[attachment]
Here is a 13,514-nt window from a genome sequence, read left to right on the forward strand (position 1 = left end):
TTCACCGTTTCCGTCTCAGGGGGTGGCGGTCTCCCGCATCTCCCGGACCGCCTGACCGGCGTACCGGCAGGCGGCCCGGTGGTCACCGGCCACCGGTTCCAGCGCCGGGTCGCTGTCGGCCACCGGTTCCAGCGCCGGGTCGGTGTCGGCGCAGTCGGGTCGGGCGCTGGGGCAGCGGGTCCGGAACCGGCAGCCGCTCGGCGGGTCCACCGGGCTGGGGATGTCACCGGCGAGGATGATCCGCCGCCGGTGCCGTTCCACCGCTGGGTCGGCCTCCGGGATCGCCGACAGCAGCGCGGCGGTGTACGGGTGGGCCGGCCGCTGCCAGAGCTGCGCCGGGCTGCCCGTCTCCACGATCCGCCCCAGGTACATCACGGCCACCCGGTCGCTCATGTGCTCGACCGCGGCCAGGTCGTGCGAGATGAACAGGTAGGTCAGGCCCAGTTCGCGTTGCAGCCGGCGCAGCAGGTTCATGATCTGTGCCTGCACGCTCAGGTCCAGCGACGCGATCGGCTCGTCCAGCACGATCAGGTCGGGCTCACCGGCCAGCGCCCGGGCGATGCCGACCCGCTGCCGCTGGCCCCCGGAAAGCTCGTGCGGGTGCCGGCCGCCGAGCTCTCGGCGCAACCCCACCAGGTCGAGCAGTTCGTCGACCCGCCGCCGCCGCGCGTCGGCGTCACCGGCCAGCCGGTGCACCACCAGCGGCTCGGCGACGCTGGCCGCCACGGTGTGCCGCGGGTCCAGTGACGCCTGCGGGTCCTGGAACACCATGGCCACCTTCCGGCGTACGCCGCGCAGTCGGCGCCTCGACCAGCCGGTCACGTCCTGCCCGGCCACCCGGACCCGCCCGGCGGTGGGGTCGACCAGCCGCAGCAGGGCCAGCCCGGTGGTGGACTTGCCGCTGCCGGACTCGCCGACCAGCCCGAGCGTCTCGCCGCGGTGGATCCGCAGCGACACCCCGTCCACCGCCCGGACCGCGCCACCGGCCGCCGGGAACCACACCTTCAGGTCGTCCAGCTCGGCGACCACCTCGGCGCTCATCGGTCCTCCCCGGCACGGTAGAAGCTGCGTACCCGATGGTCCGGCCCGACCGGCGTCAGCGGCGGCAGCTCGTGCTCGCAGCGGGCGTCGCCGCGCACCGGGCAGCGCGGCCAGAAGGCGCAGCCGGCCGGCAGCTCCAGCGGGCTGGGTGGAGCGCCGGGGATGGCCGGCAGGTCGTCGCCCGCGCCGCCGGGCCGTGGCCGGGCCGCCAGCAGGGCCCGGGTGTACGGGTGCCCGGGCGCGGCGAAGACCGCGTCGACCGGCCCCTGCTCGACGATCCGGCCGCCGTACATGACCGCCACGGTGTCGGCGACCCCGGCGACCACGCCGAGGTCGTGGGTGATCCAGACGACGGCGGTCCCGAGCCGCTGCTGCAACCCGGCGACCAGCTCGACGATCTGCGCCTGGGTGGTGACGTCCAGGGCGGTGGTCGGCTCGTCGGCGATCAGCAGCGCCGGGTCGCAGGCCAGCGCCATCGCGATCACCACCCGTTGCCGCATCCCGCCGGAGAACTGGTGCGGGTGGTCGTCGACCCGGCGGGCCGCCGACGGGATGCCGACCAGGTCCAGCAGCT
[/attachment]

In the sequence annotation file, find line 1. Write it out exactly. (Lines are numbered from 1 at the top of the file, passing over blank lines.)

Here is a 13,514-nt window from a genome sequence, read left to right on the forward strand (position 1 = left end):